year closed, to the still unrestricted manufacture of whiskies, gins, and
liqueurs from neutral spirits for the continental American market.
A cooperative association of cattlemen in St. Croix, operating the fed-
erally owned abattoir, exported 921 beef carcasses as compared with 720
during the previous year, and 360 sheep and 45 hog carcasses as compared
with 277 and 171, respectively, in the preceding year. These meats were
slaughtered under rigid Government inspection. Exports are chiefly to
Puerto Rico, but the municipal market and cold storage plant in St.
Thomas is also procuring part of the meats for sale in St. Thomas from
Underlying the economic problems of the Virgin Islands is the fact that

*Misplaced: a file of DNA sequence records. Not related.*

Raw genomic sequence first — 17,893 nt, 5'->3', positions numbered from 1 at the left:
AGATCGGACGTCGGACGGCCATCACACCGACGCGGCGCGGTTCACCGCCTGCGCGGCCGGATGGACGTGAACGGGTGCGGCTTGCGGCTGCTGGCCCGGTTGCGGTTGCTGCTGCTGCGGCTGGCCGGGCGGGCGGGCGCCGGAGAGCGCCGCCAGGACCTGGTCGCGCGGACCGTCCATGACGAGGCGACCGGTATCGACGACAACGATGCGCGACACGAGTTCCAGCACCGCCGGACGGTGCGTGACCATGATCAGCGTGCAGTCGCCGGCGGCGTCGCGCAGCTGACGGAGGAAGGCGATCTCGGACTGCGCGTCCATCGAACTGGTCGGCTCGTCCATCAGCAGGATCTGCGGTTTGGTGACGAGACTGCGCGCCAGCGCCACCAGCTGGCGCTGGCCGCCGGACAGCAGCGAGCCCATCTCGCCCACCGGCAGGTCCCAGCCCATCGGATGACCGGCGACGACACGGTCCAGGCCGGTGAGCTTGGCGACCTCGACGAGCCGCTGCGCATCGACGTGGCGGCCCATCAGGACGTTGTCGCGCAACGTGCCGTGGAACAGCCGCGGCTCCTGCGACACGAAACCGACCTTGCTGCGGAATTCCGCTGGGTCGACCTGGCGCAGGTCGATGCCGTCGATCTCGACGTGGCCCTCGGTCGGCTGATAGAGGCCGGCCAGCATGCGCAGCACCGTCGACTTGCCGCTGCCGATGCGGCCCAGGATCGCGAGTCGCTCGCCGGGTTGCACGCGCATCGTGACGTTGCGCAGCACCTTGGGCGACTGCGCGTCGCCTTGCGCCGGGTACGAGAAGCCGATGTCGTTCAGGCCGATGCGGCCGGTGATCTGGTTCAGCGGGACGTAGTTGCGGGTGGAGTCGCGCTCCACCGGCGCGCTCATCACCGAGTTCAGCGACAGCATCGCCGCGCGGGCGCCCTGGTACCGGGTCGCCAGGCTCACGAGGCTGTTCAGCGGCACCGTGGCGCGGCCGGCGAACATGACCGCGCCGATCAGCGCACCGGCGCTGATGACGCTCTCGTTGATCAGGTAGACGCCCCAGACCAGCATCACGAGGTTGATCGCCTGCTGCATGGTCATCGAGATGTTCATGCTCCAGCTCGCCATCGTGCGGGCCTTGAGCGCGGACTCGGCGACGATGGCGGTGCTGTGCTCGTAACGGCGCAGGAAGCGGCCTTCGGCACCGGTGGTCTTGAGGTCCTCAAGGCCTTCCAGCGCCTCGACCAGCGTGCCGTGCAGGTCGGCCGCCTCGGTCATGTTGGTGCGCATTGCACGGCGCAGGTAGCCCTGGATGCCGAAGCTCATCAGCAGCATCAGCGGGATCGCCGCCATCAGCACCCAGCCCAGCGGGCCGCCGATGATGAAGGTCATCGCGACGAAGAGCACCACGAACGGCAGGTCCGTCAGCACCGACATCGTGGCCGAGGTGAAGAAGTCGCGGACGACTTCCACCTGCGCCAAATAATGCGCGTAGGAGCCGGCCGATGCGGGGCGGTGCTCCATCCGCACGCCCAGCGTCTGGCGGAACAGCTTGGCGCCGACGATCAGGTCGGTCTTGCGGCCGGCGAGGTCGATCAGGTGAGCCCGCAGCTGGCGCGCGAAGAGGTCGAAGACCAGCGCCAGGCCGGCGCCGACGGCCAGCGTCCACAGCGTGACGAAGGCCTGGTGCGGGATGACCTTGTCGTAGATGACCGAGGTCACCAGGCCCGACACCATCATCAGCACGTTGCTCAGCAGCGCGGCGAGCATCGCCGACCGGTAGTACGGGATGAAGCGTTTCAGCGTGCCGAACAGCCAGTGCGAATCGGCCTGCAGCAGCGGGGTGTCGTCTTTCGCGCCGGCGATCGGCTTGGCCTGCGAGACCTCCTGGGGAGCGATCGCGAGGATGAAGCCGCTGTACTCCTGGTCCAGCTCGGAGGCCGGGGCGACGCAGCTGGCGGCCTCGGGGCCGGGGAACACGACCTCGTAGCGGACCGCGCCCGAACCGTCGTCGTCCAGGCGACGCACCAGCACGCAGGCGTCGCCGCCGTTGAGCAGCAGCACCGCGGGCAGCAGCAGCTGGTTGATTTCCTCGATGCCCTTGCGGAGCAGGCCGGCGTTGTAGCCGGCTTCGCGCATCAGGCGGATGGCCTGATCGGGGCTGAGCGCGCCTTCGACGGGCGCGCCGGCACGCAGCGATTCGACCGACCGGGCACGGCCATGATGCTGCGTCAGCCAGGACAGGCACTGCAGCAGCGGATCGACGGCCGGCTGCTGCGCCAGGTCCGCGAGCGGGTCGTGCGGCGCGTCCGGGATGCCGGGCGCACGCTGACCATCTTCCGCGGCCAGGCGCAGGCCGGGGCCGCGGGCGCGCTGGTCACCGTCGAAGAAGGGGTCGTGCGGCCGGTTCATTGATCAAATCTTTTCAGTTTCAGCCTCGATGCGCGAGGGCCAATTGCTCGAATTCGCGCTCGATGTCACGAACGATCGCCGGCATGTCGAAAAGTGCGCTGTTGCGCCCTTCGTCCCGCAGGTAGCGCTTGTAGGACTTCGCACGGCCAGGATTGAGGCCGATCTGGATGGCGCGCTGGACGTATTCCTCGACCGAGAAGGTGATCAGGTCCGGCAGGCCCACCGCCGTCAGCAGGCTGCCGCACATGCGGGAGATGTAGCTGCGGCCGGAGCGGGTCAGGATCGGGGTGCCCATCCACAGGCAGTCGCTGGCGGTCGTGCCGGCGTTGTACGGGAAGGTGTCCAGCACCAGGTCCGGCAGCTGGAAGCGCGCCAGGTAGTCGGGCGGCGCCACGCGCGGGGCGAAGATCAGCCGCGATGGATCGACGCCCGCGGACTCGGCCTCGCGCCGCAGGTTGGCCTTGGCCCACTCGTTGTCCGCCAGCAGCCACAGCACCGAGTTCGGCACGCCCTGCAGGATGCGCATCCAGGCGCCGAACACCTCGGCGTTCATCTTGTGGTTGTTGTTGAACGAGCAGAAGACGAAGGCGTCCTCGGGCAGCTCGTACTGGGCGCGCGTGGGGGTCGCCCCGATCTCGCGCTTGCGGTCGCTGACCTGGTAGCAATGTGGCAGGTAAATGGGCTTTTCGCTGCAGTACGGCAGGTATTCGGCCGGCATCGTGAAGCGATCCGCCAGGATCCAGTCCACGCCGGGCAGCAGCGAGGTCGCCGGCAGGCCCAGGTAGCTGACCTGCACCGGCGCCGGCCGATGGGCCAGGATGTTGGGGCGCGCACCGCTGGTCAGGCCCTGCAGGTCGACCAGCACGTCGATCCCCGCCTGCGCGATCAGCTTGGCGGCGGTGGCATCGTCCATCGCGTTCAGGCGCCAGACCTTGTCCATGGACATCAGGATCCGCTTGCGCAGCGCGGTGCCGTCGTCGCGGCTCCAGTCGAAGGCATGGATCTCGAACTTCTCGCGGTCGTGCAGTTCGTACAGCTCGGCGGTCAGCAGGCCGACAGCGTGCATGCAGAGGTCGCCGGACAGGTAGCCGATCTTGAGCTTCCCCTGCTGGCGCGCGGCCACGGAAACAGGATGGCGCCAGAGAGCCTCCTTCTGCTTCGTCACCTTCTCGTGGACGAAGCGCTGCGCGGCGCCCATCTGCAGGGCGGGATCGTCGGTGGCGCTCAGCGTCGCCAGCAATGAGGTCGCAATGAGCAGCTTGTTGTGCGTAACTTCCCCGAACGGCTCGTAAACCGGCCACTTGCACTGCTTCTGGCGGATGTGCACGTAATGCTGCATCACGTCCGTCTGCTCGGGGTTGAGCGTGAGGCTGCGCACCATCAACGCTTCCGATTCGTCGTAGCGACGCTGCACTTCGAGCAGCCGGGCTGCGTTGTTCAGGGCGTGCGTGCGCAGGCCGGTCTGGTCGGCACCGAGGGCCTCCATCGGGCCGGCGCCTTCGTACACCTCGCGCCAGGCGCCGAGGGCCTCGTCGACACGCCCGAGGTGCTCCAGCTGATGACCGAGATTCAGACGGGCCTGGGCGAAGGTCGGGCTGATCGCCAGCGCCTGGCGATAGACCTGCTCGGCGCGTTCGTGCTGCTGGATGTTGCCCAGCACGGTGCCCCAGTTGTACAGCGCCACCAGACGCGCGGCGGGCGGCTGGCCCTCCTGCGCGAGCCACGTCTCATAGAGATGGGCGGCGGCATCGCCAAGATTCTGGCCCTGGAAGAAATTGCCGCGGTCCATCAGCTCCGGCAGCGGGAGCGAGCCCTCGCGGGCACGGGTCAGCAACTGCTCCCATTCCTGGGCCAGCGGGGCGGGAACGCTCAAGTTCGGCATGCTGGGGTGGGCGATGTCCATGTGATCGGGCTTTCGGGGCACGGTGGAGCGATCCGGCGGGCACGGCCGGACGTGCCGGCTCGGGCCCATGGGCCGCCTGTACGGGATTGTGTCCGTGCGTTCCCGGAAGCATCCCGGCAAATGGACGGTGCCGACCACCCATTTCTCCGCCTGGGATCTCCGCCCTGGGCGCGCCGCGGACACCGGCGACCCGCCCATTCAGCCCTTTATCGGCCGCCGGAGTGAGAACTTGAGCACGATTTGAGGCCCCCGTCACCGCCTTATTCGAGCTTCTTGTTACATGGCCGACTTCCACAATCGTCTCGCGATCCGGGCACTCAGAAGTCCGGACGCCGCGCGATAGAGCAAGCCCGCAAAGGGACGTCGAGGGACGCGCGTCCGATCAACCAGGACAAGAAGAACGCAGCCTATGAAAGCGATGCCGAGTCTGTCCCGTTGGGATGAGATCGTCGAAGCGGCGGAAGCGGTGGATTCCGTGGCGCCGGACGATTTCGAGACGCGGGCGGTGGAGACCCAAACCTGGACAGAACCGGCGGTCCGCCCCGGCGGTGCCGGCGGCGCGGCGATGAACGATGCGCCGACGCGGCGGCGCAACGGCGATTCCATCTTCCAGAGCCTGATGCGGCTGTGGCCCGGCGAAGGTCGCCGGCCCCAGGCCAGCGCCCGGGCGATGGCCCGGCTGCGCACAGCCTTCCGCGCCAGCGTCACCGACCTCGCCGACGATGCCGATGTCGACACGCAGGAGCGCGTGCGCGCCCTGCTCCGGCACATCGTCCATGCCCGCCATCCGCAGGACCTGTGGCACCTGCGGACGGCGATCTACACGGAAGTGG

a large amount of money is sent out of the communities in payment for
food, clothes, and other commodities produced abroad, while very little
money comes from the outside for things that are produced in the islands.
Every successful effort to reduce the islands' dependence upon imported
goods and services, and to increase the consumption of local products at
home and their marketing abroad, will help the economy of the islands.
On June 30, 1946, the treasury of the municipality of St. Thomas and
St. John showed an unappropriated surplus of $28,295.57. However, the
revenues were increased by $216,547.62, representing surplus funds of
preceding fiscal years transferred to meet this year's obligations. On the
other hand, the municipality of St. Croix required a Federal deficit appro-
priation of $150,000.
The municipality of St. Thomas and St. John.-The revenues of the
municipality of St. Thomas and St. John were $1,112,002.07 as compared
with $1,257,416.53 in the preceding year, a decrease of 11.56 percent.
Income-tax collections were $622,573.27 as compared with $941,090.47
in the previous fiscal year, a decrease of 33.85 percent. Real property